People may lie via nonlinguistic tools like coughing to pretend that they are not okay and justify showing up late to work. Yet, it is language, the amazing tool at our disposal, that helps humans lie and sometimes lie beautifully. Does this mean that we are the only liars on the planet? Of course not! But we know little about that, since studying non-human communication is still in its infancy. 

Linguistics gives us an interesting interpretation. Human language is designed to allow us to speak beyond the here and now. It is one of the unique characteristics that set human language apart from non-human communication systems. We can talk about the past, the present and the future. We can demolish the borders that keep us away from our past; language helps us relive it when we talk or write. Language is always there by us. So far, we have not got enough evidence that there are species other than us who are gifted the ability to tell stories, to pass knowledge and experience to following generations. Were fish is endowed with the ability to record knowledge, tell stories to younger fish about how to avoid baits or how to live away from dangers, would fishing be that easy. Only humans write history and are aware of their past, as far as we know. Likewise, we are exceptionally time-sensitive creatures and languages allow us to describe meticulously what we had done, did, have done, do, are doing, will do, will be doing, will have done, etc. Time reference in all languages cater for the best needs of people.

The language faculty we are born with incredibly allows us to tear down the fabric of place. You can talk about places you haven’t been to and others that never exist except in our heads. We can, using the poetic or literary license, unlock our wild and crazy imagination and grow masterpieces in the gardens of literary Eden for generations to come to experience the same joy, catharsis, liberation and immense enlightenment literature grants us. Another characteristic of language is creativity, we do not invent a lot vocabulary during our lifetime nor do we change grammar profoundly, but we can produce an endless number of sentences, many of which are new. Furthermore, thanks to stimulus-freedom, another incredible characteristic of human language that we can make responses free from the situational stimulus. We can talk about unreal or imaginative things. But are writers liars?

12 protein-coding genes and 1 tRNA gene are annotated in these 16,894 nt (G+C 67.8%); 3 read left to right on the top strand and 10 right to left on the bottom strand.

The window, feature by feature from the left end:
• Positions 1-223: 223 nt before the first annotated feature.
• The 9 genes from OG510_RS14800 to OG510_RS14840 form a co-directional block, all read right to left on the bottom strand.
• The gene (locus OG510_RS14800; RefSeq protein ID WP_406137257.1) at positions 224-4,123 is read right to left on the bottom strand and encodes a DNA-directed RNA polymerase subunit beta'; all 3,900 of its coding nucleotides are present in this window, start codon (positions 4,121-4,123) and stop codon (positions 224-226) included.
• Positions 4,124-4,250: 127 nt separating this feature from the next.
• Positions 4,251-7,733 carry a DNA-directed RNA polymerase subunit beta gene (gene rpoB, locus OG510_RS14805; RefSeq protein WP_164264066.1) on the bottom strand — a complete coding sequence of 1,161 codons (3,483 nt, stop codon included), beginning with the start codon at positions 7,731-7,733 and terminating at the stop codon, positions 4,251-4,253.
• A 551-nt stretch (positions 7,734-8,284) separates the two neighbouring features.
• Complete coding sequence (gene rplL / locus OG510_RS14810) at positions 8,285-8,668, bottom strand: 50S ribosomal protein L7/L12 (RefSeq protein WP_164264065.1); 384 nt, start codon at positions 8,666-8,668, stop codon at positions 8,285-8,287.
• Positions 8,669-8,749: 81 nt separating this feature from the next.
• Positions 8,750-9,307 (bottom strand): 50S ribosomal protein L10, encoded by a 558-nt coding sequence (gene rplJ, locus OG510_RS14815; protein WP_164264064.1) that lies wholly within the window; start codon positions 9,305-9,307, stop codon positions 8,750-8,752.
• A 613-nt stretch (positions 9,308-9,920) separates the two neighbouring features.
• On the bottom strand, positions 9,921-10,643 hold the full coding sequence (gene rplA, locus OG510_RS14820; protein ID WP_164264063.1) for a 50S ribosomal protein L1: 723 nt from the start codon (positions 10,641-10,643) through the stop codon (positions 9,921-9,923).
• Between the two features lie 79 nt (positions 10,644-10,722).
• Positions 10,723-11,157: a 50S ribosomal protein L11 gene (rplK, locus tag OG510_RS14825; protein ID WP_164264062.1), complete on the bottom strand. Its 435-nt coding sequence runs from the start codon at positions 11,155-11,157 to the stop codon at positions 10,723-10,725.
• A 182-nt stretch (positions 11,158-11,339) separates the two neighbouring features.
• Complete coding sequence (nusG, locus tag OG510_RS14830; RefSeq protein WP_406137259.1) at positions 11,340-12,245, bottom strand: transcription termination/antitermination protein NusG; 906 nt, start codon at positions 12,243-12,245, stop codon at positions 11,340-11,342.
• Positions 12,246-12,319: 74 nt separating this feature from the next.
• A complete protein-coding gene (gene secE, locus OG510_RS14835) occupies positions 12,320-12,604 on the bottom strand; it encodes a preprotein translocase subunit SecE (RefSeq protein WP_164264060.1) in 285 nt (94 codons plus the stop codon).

Beautiful lying

Neil Gaiman gives the best and most compelling answer I have ever thought of. “Writers are liars, my dear, surely you know that by now? And yet, things need not have happened to be true. Tales and dreams are the shadow-truths that will endure when mere facts are dust and ashes, and forgot.” We love literature and entertainment. Let me take storytelling which involves a lot of lying as an example We love stories. This is how we connect to the world and understand it. Telling is the best way to make things linger in our memories. Our episodic memories work this way. Telling allows us to live so many lives, some of them we dread and others we adore.

Finally, honesty will remain the best policy, the safe haven that shelters us when our weakness consumes us. Stick to honesty!

Dr Laila Abdel Aal Alghalban is Professor of Linguistics, Faculty of Arts, Kafr Elsheikh University